The Rhyme and Reason Behind Canon Cine Lenses


Although the Canon Cine lens selection is just a small part of Canon’s overall lens lineup, these lenses deliver significant advantages for those who work in the cine side of things. Whether you are working with Canon’s Cine EOS line of cameras, a high-end digital cine camera, or even cameras such as Canon’s C70, The Cine EOS line of lenses has something to offer.

The Basics

First, let’s go over the basics of cinema-style lenses, to point out why they are made the way they are, and how that helps you shoot your best.


Prime lenses, or fixed focal length lenses, are a staple of the industry and, with the increase of digital production, Canon created its Cine Primes to bring its extraordinary glass in a form suited to working productions in the cine field. Hallmarks of cine glass maintain a consistent front diameter for easy matte-box compatibility and T-stop across each lens lineup, although at the extreme ends of the focal length spectrum, this may not be possible; however, Canon has striven for consistency from lens to lens.

Prime Lenses

Cine lenses, unlike still photo lenses, require a different approach to their manufacture. While for the most part, still photos are viewed as individual frames without there necessarily being a relation from one image to the next, movies and videos consist of 24/30/50/60 frames per second to create the illusion of motion from one frame to the next. To create this illusion, cine lenses must maintain their exposure, especially when intercutting shots taken with different lenses. The color, contrast, and light transmission must be consistent from lens to lens within a series of lenses and also when using two lenses of the same focal length on a multi-camera shoot or on the same camera on different days.


The T-stop is also known as a transmission stop and denotes the amount of light that passes through the lens, striking your imaging surface. Lenses absorb a varying amount of light, and so to get an accurate exposure, cine lenses are marked in T-stops rather than the more theoretical f/stops used by still lenses. Where this becomes important is when using more than a single lens for capturing a scene.


Cine lenses are also built far more robustly than their still-lens counterparts, because they are expected to be swapped on and off a camera multiple times a day, and need smooth focus changes, or racking, to follow actors’ movements. While it may be fine to hunt for focus with a still photograph before taking the picture, in a film or video, focus hunting is very distracting and can take the audience out of the film. To keep the marks accurate, cine lenses tend to be extremely robust, sacrificing weight compared to their often optically similar, but mechanically different cousins on the still photo side. Cine prime lenses tend to feature mechanical focus construction, eschewing focus motors and plastic construction common to many still lenses.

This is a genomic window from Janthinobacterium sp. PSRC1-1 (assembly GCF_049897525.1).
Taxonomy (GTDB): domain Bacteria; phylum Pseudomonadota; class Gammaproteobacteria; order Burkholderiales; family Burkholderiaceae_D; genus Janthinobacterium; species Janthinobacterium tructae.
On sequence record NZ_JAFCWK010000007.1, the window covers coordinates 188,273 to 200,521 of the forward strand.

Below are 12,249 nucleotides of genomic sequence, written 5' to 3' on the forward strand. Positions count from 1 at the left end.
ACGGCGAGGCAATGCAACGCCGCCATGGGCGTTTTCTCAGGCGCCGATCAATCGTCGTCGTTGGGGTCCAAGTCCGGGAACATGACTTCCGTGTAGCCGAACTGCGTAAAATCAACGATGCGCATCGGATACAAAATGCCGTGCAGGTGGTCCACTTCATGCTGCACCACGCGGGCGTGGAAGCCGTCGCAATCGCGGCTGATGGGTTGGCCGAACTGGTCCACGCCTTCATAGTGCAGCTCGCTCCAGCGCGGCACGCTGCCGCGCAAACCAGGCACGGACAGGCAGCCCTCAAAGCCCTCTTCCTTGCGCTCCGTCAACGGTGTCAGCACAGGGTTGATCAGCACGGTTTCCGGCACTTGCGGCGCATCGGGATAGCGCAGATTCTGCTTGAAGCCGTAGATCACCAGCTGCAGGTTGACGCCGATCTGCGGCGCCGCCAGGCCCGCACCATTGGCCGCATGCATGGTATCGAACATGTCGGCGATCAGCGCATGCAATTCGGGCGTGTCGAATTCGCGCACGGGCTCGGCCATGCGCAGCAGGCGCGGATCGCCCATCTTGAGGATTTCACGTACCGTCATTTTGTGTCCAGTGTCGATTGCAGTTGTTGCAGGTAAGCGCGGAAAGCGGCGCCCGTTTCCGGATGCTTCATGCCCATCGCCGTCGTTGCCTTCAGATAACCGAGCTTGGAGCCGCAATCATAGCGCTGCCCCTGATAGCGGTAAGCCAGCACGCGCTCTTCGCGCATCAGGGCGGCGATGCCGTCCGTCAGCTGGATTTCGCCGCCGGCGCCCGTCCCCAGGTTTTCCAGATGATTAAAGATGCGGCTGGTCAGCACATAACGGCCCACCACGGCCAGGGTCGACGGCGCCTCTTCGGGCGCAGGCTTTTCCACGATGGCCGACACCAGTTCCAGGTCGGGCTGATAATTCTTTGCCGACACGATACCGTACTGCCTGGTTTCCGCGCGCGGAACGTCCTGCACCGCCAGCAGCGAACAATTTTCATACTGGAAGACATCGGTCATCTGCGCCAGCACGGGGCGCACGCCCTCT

Canon 20mm Cine Prime

Cine Primes

The Canon Cine Primes were released to market as fully mature lenses, taking advantage of Canon’s years of experience designing and building lenses, while leveraging their experience in the cinema world.

The Cine Primes are available in EF mount and support 4K resolution with full-frame coverage, making them compatible with a wide range of cameras, including Canon’s cine cameras, such as the C300 Mark III, as well as Canon’s EOS line of still cameras. The Cine Primes can also be used on cameras from other manufacturers that feature an EF mount, or you can adapt the EF mount of the lens to work on cameras that have a mount with a shorter flange depth than the EF mount, such as MFT or E-Mount.

The Cine Primes are manual focus and manual iris lenses, as is standard in the cinema world, with 0.8 MOD gear teeth on the focus and iris gears. This allows them to work with the cine-industry standard focus and lens-control systems. The lenses have 300° of focus rotation, which helps in creating accurate focus pulls, and the focus scales themselves are angled to make it easier to confirm the settings, even when viewing the lens from the side. Common front diameter and gear positions across the focal length range make for easy and fast lens swaps. The Cine Primes are perfectly suited to studio productions, as well as for indie filmmakers or anyone who wants to invest in lenses that they won’t quickly grow out of.

Canon Sumire 20mm Prime Lens


The Sumire Prime lenses feature the same robust Canon design and manufacturing as the Cine Primes, along with the common lens gear positions and front diameter. The 7-lens Sumire set even matches the Cine Primes in focal length and T-stop settings. However, the Sumire (SOO-mee-ray) differ in that the lenses have been designed to capture the human face in a less harsh and more pleasing way than many modern lenses do.

Sumire Prime Lenses

The Sumire effect varies with the aperture, becoming less noticeable the more you close down the iris, but producing a beautiful organic feel to faces of all ages and ethnicities as you open up the iris. Another important difference between the Sumire Primes and Canon’s Cine primes is that the Sumire lenses come in a PL (Positive Lock) lens mount.